The 1st Cavalry Division is the only presently existing division of the Army that retains the "cavalry" name and the division retains one detachment of ceremonial horse cavalry for morale and ceremonial purposes. The division is otherwise divided into four armored brigades and one air cavalry brigade, both of which contain subordinate units that perform traditional cavalry tasks.


  • Branch insignia:
    Two crossed sabers in scabbards, cutting edge up, 11/16-inch in height, of gold color metal. The cavalry insignia was adopted in 1851. Officers and enlisted personnel assigned to cavalry regiments, cavalry squadrons or separate cavalry troops are authorized to wear the cavalry collar insignia in lieu of their insignia of branch when approved by the MACOM commander. Some of the armor and aviation units are designated cavalry units.
  • Branch plaque:
    The plaque design has the Cavalry insignia and rim in gold. The background is white and the letters are scarlet.
  • Regimental insignia:
    Personnel assigned to cavalry units affiliate with a specific regiment of their branch or cavalry unit and wear the insignia of the affiliated regiment.
  • Regimental coat of arms:
    There is no standard cavalry regimental flag to represent all of the cavalry regiments. Each cavalry regiment has its own coat of arms that is displayed on the breast of a displayed eagle. The background of all cavalry regimental flags is yellow, and they have yellow fringes.
  • Branch colors:
    Yellow is the Cavalry branch color. In March 1855, two regiments of cavalry were created and their trimmings were to be "yellow." In 1861, the designation of dragoon and mounted rifleman disappeared, all becoming troopers with "yellow" as their colors. Yellow was continued as the color for cavalry units subsequent to disbanding as a branch. Although the regimental flags for cavalry units are yellow, the troop guidons are red and white without an insignia on the guidon.

U.S. Army cavalrymen

Current units

Active units:

(number of active squadrons in brackets)

Army National Guard:

See also


  1. Afterward, the besieged, combined United States-Philippine force was forced to slaughter their horses for food, and the 26th Regiment continued to fight on foot until their surrender.
  2. Maneuver and Firepower, Chapter 4
  3. Maneuver and Firepower, Chapter 5
  4. Maneuver and Firepower
  5. 5.0 5.1 5.2 5.3 Stanton, Shelby L. (1984). Order of battle, U.S. Army, World War II. Presidio Press. ISBN 9780891411956. |access-date= requires |url= (help)<templatestyles src="Module:Citation/CS1/styles.css"></templatestyles>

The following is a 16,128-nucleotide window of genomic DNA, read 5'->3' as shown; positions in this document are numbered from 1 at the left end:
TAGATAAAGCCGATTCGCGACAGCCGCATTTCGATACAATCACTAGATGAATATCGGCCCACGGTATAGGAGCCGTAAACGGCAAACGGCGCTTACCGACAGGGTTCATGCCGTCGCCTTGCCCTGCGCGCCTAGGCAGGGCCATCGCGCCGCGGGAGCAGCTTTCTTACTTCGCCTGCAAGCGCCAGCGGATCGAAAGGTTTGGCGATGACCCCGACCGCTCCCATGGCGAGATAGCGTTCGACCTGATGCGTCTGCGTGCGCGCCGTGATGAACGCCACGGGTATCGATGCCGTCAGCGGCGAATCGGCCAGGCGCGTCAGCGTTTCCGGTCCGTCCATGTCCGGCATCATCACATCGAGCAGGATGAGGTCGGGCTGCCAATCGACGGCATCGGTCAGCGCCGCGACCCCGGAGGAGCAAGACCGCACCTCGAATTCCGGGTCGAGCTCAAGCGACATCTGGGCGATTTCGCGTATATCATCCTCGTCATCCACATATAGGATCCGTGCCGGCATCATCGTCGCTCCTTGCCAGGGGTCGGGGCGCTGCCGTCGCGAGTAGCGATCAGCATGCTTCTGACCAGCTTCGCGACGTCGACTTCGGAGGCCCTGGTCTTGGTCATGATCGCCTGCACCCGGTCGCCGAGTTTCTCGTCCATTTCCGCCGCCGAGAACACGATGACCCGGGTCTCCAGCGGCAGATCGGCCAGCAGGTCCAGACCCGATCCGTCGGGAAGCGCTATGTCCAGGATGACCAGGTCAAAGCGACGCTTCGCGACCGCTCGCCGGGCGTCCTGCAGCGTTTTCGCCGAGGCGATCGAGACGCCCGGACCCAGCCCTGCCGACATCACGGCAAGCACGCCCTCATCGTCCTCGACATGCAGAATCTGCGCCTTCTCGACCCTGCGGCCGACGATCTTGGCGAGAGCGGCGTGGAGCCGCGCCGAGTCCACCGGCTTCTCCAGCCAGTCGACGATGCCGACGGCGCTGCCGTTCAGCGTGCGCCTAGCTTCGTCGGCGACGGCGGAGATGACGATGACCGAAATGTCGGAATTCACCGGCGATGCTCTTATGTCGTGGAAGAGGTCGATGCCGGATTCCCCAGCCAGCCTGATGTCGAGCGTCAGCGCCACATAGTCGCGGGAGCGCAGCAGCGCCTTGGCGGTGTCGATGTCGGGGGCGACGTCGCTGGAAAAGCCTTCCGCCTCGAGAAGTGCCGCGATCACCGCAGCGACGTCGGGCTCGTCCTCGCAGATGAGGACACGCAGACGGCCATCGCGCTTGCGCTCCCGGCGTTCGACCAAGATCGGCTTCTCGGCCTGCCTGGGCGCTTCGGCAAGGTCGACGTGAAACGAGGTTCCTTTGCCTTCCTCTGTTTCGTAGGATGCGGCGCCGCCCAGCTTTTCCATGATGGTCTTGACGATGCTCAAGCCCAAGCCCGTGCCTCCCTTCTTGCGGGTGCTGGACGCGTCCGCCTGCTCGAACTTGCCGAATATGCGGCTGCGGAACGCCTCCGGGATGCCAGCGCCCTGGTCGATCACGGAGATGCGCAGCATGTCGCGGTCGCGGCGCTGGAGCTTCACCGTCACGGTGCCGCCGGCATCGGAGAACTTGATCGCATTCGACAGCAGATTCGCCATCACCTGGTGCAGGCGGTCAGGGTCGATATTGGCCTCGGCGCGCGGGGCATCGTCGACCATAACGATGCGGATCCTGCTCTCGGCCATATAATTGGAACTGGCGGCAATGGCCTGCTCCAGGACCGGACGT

6. A.B. Feuer, Packs on!: Memoirs of the 10th Mountain Division. Westport, Conn: Praeger, 2004., p.140
  7. 7.0 7.1 "The United States Cavalry Reconnaissance Squadron, Mechanized". Archived from the original on 1 August 2008. Retrieved 2 December 2008.<templatestyles src="Module:Citation/CS1/styles.css"></templatestyles>
  8. "World War II History". Archived from the original on 19 October 2009. Retrieved 27 November 2008.<templatestyles src="Module:Citation/CS1/styles.css"></templatestyles>
  9. Starry, p. 142
  10. Starry, p. 227-234
  11. US Army Europe Fact Files – Second Stryker Cavalry Regiment, http://www.hqusareur.army.mil/factfiles/factfile_history-002scr_2007-10.pdf
  12. Hail to the Chief
  13. Billy Hathorn, "Roy Bean, Temple Houston, Bill Longley, Ranald Mackenzie, Buffalo Bill, Jr., and the Texas Rangers: Depictions of West Texans in Series Television, 1955 to 1967", West Texas Historical Review, Vol. 89 (2013), pp. 112-113

Further reading

  • Carleton, James Henry, author, Pelzer, Louis, editor, The Prairie Logbooks: Dragoon Campaigns to the Pawnee Villages in 1844, and to the Rocky Mountains in 1845, University of Nebraska Press (1 June 1983), trade paperback, ISBN 0803263147 ISBN 978-0803263147; hardcover, 295 pages, University of Nebraska Press (1 May 1983) ISBN 0803214227 ISBN 978-0803214224
  • Hildreth, James, Dragoon Campaigns To The Rocky Mountains: A History Of The Enlistment, Organization And First Campaigns Of The Regiment Of U. S. Dragoons 1836, Kessinger Publishing, LLC (17 May 2005), hardcover, 288 pages ISBN 1432611267 ISBN 978-1432611262; trade paperback, 288 pages, Kessinger Publishing, LLC (10 September 2010) ISBN 1162797118 ISBN 978-1162797113
  • Brackett, Albert G. (1968) [1865]. History of the United States Cavalry: From the Formation of the Federal Government to the 1st of June 1863, ... New York City: Greenwood. p. 337.<templatestyles src="Module:Citation/CS1/styles.css"></templatestyles>
  • Connecticut Adjutant General's Office (1889). Record of service of Connecticut men in the I. War of the Revolution, II. War of 1812, III. Mexican War. Hartford, Connecticut: Case, Lockwood & Brainard. p. 959.<templatestyles src="Module:Citation/CS1/styles.css"></templatestyles>
  • Heitman, Francis Bernard (1968) [1903]. Historical Register and Dictionary of the United States Army, From Its Organization, September 29, 1789, to 2 March 1903. I. Baltimore: Genealogical Publishing Co. p. 890.<templatestyles src="Module:Citation/CS1/styles.css"></templatestyles>

External links